• Removing root accounts that are accessible from outside the local host.
  • Removing anonymous-user accounts.
  • Removing the test database, which by default can be accessed by anonymous users.

This step is a basic requirement for MariaDB database security and should not be altered or skipped unless you know what you are doing.

Now, login to the MariaDB database terminal with the following command:

sudo mysql -u root -p

You will be prompted to enter the root password that you set in either the installation setup or post-installation security script. Once inside the MySQL service instance, you can execute the following command as a test to see it in operation.

Type the following SHOW DATABASE command:

SHOW DATABASES;

For those new to MySQL and MariaDB, all commands must end with “;

Example:

How to Install LEMP Stack on Debian 11 - Nginx MariaDB PHP

To exit the MariaDB database terminal, type (exit;) as follows:

exit;

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Installing PHP (PHP-FPM)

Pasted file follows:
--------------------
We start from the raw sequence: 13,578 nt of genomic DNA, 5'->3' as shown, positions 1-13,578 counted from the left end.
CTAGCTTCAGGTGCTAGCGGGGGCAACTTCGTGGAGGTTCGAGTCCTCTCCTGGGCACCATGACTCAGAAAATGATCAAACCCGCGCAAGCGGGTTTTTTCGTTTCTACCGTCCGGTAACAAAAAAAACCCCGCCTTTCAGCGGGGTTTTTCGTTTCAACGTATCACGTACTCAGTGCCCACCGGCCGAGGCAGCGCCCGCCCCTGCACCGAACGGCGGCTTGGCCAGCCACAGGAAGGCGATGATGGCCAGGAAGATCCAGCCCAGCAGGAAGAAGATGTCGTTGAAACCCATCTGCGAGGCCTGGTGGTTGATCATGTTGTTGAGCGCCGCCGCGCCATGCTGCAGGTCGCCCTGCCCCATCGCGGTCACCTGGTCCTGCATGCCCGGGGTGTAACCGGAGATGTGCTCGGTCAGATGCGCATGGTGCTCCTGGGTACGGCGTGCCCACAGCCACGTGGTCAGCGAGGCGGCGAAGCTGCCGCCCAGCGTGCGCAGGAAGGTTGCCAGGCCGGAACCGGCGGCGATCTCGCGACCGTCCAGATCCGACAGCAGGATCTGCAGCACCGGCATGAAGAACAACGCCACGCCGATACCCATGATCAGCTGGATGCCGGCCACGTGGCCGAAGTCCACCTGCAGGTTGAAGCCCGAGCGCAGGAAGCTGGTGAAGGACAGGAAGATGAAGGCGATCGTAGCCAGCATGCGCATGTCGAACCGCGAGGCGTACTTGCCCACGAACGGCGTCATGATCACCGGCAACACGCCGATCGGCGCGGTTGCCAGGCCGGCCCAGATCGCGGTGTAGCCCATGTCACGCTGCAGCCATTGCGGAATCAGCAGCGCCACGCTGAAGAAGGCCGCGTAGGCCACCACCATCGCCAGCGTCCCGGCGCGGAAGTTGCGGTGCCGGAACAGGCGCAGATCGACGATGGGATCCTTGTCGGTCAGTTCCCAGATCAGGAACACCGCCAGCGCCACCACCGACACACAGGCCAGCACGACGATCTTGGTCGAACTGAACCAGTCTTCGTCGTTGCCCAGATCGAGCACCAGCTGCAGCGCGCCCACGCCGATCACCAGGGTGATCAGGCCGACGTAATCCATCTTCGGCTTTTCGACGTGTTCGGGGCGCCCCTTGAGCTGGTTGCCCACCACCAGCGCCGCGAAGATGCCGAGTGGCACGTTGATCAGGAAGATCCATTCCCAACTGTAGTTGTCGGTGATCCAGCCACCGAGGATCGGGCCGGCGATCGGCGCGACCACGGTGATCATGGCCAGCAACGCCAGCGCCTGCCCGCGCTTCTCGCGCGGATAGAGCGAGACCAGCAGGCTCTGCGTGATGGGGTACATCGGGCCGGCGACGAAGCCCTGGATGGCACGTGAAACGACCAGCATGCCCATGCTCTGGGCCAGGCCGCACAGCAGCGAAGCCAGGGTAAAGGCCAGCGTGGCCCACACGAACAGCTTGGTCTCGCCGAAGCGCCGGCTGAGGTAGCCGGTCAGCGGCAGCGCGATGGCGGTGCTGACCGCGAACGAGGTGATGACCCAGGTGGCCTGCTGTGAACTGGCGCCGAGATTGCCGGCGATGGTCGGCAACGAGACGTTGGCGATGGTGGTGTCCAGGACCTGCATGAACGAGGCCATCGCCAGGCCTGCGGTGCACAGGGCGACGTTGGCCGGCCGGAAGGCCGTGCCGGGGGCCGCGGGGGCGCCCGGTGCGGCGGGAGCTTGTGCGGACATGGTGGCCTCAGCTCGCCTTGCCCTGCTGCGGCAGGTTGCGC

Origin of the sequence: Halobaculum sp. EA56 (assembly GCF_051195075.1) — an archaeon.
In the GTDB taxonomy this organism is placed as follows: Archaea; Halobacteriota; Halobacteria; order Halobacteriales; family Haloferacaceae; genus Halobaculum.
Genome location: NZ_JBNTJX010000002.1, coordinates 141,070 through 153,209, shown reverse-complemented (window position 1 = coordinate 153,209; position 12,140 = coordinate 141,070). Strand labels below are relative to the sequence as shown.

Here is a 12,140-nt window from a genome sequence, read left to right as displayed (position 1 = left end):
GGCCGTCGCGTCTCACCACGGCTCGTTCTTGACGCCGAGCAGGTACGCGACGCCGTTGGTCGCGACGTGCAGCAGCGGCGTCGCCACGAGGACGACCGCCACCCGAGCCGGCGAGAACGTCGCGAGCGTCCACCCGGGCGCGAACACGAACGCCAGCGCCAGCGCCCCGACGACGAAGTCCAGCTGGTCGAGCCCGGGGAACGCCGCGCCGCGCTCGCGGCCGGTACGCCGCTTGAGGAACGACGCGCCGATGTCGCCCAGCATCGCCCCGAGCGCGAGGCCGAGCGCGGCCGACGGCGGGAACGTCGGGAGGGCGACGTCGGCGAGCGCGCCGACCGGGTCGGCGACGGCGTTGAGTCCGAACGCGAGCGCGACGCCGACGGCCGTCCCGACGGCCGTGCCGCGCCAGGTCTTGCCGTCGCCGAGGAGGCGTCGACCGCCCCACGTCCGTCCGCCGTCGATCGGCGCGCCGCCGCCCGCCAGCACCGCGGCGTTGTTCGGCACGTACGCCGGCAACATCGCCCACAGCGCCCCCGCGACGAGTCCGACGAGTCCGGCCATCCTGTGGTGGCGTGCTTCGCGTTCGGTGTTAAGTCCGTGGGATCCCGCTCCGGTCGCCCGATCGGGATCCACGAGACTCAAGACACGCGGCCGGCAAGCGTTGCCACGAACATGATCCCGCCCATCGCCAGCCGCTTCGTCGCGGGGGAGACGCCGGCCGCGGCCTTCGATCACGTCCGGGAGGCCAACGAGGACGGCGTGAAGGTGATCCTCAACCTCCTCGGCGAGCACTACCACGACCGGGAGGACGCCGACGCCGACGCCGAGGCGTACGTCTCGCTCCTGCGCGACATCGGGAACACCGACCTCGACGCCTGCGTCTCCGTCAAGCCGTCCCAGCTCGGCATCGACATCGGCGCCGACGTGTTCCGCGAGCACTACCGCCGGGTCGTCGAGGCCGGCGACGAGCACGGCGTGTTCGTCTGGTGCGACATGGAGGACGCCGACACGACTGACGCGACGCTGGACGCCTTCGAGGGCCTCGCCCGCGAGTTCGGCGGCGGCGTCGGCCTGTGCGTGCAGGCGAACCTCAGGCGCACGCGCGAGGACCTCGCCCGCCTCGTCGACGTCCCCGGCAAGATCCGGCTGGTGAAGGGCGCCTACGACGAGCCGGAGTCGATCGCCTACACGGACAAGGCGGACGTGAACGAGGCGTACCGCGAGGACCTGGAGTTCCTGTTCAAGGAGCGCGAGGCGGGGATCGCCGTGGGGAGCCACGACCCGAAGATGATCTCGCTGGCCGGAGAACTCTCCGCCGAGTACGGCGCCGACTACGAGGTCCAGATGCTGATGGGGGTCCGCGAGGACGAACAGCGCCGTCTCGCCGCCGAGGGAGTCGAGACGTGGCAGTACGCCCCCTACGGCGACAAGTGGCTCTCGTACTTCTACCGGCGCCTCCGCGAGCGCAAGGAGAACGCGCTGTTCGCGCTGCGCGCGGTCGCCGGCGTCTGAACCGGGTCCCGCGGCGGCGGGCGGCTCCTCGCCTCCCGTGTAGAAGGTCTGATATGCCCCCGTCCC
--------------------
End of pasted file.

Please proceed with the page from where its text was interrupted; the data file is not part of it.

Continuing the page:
The last part to install in your LEMP installation is PHP. You will need to install (PHP-FPM) which is short for (FastCGI Process Manager). The process of installing the last step is pretty straightforward; at the end, you will create a .PHP test file to make sure everything is working.

The tutorial covers installing PHP-FPM 7.4. For users wanting to install a more updated version of PHP-FPM 7.4 or the new 8.0, 8.1, visit our tutorial How to Install PHP 8 on Debian 11 Bullseye. If you install PHP-FPM 8.0, for example, from the tutorial, return here and skip the installation part.

To install PHP-FPM, use the following command:

sudo apt install php7.4 php7.4-fpm